Sports Former NHL goalie shares struggles with mental illness, addiction

16:56  14 april  2018
16:56  14 april  2018 Source:   cbc.ca

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Clint Malarchuk, seen playing goal for Buffalo in 1990, is sharing his story to help reduce the stigma surrounding mental health.© Rick Stewart/Getty Images Clint Malarchuk, seen playing goal for Buffalo in 1990, is sharing his story to help reduce the stigma surrounding mental health.

Former NHL goaltender Clint Malarchuk has gone through both physical and mental trauma in his life and, after two brushes with death, he's sharing his story and advocating for better mental health support.

Malarchuk endured one of the most horrific injuries in NHL history in 1989 when he was playing goal for the Buffalo Sabres. The skate of an opposing player clipped his throat and severed his jugular vein.

"That was the beginning of a real spiral downward because of trauma, which now they call PTSD," he told Gloria Macarenko, guest host of CBC's The Early Edition . "It really set me off in a lot of bad ways."

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Steve Tuttle of the St. Louis Blues was in front of Malarchuk and fell, causing his skate accidentally cut the Buffalo Sabres goalie ’s carotid artery. Malarchuk is sitting in his barn on his ranch in Nevada, struggling with his depression and OCD. “ Mental illness isn’t a weakness. It’s an illness .”

After years of struggle , Clint Malarchuk says he's finally happy. But that wasn't always the case. For years, the former NHL goalie suffered from alcohol addiction , mental illness and post-traumatic stress disorder.

Malarchuk was back on the ice 10 days after his injury and continued to be professionally involved in hockey for many years after.

But he faced a long battle with obsessive compulsive disorder, depression, anxiety, panic attacks and nightmares, Malarchuk said.

"I self-medicated with alcohol to try and calm my anxiety or pick me up when I was depressed," he said. "Addiction and mental illness, it almost goes hand in hand for so many of us."

At his lowest, Malarchuk attempted suicide.

"Being a suicide survivor, I'm a big advocate for helping people on addiction," he said. "There is no way I would have pulled that trigger had I been sober."

a person on the snow: Malarchuk returned to the ice within days of the accident that nearly took his life.© Rick Stewart /Allsport Malarchuk returned to the ice within days of the accident that nearly took his life.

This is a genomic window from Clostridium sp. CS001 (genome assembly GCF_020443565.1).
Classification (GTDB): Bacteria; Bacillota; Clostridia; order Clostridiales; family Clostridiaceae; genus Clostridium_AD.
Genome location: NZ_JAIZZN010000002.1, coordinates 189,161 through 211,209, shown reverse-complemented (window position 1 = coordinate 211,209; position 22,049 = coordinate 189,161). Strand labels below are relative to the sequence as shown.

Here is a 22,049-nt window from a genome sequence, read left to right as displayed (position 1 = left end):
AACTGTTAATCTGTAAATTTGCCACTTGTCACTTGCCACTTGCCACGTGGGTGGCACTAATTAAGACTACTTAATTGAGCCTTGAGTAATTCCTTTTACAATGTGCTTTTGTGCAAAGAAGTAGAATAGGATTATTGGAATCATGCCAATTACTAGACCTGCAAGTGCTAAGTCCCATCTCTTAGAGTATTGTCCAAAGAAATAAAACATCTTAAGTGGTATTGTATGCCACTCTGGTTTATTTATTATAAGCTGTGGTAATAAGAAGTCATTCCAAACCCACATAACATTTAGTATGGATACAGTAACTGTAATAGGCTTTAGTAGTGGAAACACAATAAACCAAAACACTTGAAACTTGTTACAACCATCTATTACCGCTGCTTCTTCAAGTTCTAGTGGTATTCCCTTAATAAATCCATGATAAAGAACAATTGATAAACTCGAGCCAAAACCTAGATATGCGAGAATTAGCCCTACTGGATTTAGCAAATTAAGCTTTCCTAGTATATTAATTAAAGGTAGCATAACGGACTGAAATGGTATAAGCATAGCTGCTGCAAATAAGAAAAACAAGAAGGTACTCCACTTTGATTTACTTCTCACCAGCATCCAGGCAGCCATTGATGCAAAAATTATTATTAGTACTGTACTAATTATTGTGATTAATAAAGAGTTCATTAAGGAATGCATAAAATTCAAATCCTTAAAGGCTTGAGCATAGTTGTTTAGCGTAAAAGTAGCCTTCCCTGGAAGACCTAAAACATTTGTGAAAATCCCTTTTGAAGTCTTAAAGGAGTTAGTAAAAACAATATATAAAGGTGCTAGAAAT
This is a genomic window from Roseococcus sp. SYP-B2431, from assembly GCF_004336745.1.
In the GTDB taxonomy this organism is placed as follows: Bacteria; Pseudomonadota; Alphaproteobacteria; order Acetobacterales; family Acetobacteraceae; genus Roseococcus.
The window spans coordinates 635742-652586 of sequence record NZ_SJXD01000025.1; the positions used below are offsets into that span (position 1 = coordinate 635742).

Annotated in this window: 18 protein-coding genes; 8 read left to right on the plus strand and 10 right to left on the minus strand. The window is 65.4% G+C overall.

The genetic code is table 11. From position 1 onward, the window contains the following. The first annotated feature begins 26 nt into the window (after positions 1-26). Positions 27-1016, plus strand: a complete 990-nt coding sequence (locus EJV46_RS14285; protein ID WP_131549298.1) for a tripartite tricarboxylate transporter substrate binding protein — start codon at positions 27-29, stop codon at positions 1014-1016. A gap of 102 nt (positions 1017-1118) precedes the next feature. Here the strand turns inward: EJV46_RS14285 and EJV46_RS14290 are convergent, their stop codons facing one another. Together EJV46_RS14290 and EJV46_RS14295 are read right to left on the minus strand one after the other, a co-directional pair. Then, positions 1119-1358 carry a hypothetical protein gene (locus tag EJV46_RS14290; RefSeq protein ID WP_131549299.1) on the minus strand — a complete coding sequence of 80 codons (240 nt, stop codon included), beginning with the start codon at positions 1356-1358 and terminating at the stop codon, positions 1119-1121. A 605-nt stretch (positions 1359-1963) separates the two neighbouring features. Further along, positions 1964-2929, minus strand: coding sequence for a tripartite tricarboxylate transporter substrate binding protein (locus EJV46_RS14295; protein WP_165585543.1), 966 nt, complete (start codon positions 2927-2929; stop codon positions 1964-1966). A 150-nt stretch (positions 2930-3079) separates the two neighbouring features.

Impact of addiction

He's taking part in an event this weekend in Surrey about the impact of addiction on families.

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Former National Hockey League goalie Clint Malarchuk told a group of Ontario first responders on Friday that they don't have to go it Former hockey pro wants the stigma of mental illness to stop. He struggled with PTSD after an errant skate slashed his jugular vein during an NHL game in 1989.

Photo: Speakers’ Spotlight. Former NHL goalie Clint Malarchuk was one tough hombre in his playing days. Growing up in Grand Prairie, AB, CA, Clint had struggles that he couldn’t identify. It was a cocktail of illnesses that would haunt him throughout the rest of his career and several years after.

"Addiction is so out there, we close our eyes to it a lot of times and it affects the whole family," he said. "They see it, they live it. How do you handle it?"

Malarchuk's own story begins in a family where his father battled alcohol addiction, he said.

Still haunted

Even long after the initial trauma, the effects linger and memories can be triggered, he said.

"It still haunts me," Malarchuk said.

Malarchuk said his mental health suffered a severe setback in 2008 when Florida Panthers player Richard Zednik suffered a similar injury to the one he had.

Tragedies like last week's crash between the Humboldt Broncos team bus and a semi-trailer can also have an impact.

"Anybody in Canada, or even North America, can really be thrown through a loop on that, but somebody like myself who has struggled with trauma, it affected me," he said.

Malarchuk is speaking at the free event in Surrey, called How Addiction Affects Families, on Saturday, April 14.

If you or someone you know needs help, contact The Crisis Intervention and Suicide Prevention Centre of B.C. by phone at 1-800-SUICIDE or online .

With files from The Early Edition .

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